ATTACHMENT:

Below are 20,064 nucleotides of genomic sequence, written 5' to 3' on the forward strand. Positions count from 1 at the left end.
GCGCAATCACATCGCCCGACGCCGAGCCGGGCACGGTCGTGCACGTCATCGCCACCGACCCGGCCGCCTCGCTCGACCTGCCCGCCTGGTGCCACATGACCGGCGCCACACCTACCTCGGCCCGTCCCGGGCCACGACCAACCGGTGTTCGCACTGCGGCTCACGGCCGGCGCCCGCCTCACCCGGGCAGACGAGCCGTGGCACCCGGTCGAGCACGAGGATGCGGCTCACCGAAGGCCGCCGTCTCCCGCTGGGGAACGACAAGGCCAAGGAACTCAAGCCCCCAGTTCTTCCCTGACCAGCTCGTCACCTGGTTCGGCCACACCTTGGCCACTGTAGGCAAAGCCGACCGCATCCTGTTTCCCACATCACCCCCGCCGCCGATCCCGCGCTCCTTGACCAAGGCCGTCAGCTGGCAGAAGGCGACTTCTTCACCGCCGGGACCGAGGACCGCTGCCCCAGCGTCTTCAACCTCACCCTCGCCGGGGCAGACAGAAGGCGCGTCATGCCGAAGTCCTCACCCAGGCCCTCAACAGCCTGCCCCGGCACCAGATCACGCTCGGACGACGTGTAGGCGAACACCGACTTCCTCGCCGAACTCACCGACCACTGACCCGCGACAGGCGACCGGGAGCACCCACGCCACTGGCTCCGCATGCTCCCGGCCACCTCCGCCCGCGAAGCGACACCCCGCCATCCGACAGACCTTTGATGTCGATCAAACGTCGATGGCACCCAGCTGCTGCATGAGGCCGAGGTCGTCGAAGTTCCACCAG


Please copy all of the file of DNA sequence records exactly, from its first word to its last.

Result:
Below are 20,064 nucleotides of genomic sequence, written 5' to 3' on the forward strand. Positions count from 1 at the left end.
GCGCAATCACATCGCCCGACGCCGAGCCGGGCACGGTCGTGCACGTCATCGCCACCGACCCGGCCGCCTCGCTCGACCTGCCCGCCTGGTGCCACATGACCGGCGCCACACCTACCTCGGCCCGTCCCGGGCCACGACCAACCGGTGTTCGCACTGCGGCTCACGGCCGGCGCCCGCCTCACCCGGGCAGACGAGCCGTGGCACCCGGTCGAGCACGAGGATGCGGCTCACCGAAGGCCGCCGTCTCCCGCTGGGGAACGACAAGGCCAAGGAACTCAAGCCCCCAGTTCTTCCCTGACCAGCTCGTCACCTGGTTCGGCCACACCTTGGCCACTGTAGGCAAAGCCGACCGCATCCTGTTTCCCACATCACCCCCGCCGCCGATCCCGCGCTCCTTGACCAAGGCCGTCAGCTGGCAGAAGGCGACTTCTTCACCGCCGGGACCGAGGACCGCTGCCCCAGCGTCTTCAACCTCACCCTCGCCGGGGCAGACAGAAGGCGCGTCATGCCGAAGTCCTCACCCAGGCCCTCAACAGCCTGCCCCGGCACCAGATCACGCTCGGACGACGTGTAGGCGAACACCGACTTCCTCGCCGAACTCACCGACCACTGACCCGCGACAGGCGACCGGGAGCACCCACGCCACTGGCTCCGCATGCTCCCGGCCACCTCCGCCCGCGAAGCGACACCCCGCCATCCGACAGACCTTTGATGTCGATCAAACGTCGATGGCACCCAGCTGCTGCATGAGGCCGAGGTCGTCGAAGTTCCACCAG